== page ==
How psychopaths control their ‘dark impulses’
The ventrolateral prefrontal cortex, which is related to self-control, could determine how well someone with psychopathic tendencies can control their impulses.
Why do some psychopaths end up in jail, while others hold down lucrative careers? New research suggests that the answer lies in a region of the brain that’s linked to self-regulation.
Psychopathy is a personality disorder that’s characterised by callousness, impulsivity, dishonesty, a lack of empathy, and superficial charm. It’s estimated that around one per cent of the general population would meet the clinical criteria for psychopathy. Contrary to popular belief, though, only a minority of psychopaths are violent.
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Psychologists at Virginia Commonwealth University and the University of Kentucky in the US wanted to find out why some psychopaths are successfully able to control their ‘dark’, antisocial impulses, maintaining careers and even intimate relationships.
The researchers recruited people from two different populations: adults in long-term romantic relationships, and undergraduate students. Any people found to have psychopathic tendencies in these groups would be deemed ‘successful psychopaths’.
The participants completed questionnaires to assess their level of psychopathy, and had their brains scanned in high-resolution using magnetic resonance imaging (MRI).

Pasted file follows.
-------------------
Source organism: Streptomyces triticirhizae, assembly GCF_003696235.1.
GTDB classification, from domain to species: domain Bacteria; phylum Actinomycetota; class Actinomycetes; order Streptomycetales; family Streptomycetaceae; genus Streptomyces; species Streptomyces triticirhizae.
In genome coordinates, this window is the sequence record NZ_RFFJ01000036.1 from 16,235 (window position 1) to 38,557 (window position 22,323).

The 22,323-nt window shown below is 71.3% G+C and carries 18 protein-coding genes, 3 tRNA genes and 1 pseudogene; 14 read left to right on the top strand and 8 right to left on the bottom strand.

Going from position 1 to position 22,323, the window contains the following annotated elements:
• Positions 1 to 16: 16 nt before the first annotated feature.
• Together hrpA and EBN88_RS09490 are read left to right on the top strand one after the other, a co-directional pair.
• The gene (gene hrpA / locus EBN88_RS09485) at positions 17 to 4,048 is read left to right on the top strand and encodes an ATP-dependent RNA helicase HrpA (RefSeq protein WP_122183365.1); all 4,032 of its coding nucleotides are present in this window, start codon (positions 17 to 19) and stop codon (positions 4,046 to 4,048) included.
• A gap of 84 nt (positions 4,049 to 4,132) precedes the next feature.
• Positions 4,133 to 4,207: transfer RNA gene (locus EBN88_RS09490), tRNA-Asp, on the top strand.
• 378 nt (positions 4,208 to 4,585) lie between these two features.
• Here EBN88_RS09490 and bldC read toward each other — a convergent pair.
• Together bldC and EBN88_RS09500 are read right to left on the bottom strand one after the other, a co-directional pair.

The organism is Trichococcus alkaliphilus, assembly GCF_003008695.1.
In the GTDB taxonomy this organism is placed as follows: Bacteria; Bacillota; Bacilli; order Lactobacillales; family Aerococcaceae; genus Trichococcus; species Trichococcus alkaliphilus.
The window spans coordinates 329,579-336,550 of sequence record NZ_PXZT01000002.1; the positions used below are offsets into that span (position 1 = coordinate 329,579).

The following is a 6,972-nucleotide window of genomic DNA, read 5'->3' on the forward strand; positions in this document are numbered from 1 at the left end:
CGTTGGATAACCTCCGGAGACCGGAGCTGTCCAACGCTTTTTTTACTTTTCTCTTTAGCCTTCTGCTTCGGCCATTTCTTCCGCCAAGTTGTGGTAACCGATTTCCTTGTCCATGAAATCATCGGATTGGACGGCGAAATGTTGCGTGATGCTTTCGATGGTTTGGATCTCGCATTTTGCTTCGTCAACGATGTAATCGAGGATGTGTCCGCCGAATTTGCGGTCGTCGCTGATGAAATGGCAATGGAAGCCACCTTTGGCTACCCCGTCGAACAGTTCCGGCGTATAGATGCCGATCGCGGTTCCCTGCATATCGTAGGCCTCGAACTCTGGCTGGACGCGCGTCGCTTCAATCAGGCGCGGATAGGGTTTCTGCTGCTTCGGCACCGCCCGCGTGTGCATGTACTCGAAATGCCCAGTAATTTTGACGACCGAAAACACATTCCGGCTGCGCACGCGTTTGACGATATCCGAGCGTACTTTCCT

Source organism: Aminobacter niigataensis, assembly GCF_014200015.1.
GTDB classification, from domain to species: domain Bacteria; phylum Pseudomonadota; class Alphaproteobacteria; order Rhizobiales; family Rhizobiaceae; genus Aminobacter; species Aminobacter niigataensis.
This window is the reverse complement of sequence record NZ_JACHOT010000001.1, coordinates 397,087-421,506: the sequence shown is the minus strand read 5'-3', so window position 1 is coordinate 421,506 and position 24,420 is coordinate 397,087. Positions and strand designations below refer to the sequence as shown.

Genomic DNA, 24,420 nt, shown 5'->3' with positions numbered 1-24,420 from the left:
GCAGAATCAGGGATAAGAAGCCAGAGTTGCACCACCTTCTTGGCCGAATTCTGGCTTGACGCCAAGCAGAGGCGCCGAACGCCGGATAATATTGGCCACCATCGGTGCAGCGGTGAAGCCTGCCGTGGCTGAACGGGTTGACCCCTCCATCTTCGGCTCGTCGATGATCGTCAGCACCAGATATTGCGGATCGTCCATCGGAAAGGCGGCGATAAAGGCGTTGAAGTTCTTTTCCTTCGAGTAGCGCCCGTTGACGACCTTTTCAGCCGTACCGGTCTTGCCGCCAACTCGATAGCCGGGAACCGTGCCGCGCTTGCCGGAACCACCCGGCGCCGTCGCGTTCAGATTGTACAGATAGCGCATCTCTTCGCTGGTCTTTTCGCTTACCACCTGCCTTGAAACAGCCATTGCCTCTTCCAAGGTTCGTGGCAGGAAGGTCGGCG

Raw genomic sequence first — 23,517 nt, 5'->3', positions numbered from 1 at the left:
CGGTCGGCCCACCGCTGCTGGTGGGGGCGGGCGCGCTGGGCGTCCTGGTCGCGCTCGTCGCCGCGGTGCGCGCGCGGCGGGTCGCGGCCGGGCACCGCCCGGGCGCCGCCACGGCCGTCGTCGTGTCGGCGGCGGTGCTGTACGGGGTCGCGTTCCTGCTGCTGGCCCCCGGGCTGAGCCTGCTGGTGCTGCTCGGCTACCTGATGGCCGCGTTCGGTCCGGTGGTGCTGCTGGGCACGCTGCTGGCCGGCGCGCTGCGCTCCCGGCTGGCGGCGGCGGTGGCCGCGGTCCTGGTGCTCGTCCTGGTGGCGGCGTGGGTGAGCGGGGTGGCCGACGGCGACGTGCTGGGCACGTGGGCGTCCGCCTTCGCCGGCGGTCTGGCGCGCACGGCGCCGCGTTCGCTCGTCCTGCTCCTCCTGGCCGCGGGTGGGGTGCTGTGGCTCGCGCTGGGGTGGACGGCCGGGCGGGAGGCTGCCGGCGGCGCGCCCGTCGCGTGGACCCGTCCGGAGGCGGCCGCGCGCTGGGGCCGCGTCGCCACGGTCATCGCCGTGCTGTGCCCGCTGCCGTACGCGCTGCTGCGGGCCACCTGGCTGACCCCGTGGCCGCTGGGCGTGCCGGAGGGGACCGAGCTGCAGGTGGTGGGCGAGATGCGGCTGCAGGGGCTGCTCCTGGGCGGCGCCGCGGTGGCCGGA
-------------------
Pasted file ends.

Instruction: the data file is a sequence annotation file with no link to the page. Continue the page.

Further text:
The researchers found that participants with higher levels of psychopathy had a greater density of grey matter in their ‘ventrolateral prefrontal cortex’ – a region of the brain that’s involved in self-regulatory processes, such as the damping down of impulsive emotions like fear and anger.
“Our findings … suggest that these individuals may have a greater capacity for self-control,” said Emily Lasko, a doctoral student at Virginia Commonwealth University, who led the study.
Understanding the neurological differences between psychopaths who manage to control their antisocial tendencies, and those who don’t, could point the way to new treatments.
“If we are able to identify biomarkers of psychopathy, and importantly, factors that could be informative in determining an individual’s potential for violent behaviour and potential for rehabilitation, we will be better equipped to develop effective intervention and treatment strategies,” said Lasko.
James is staff writer at BBC Science Focus magazine. He especially enjoys writing about wellbeing and psychology.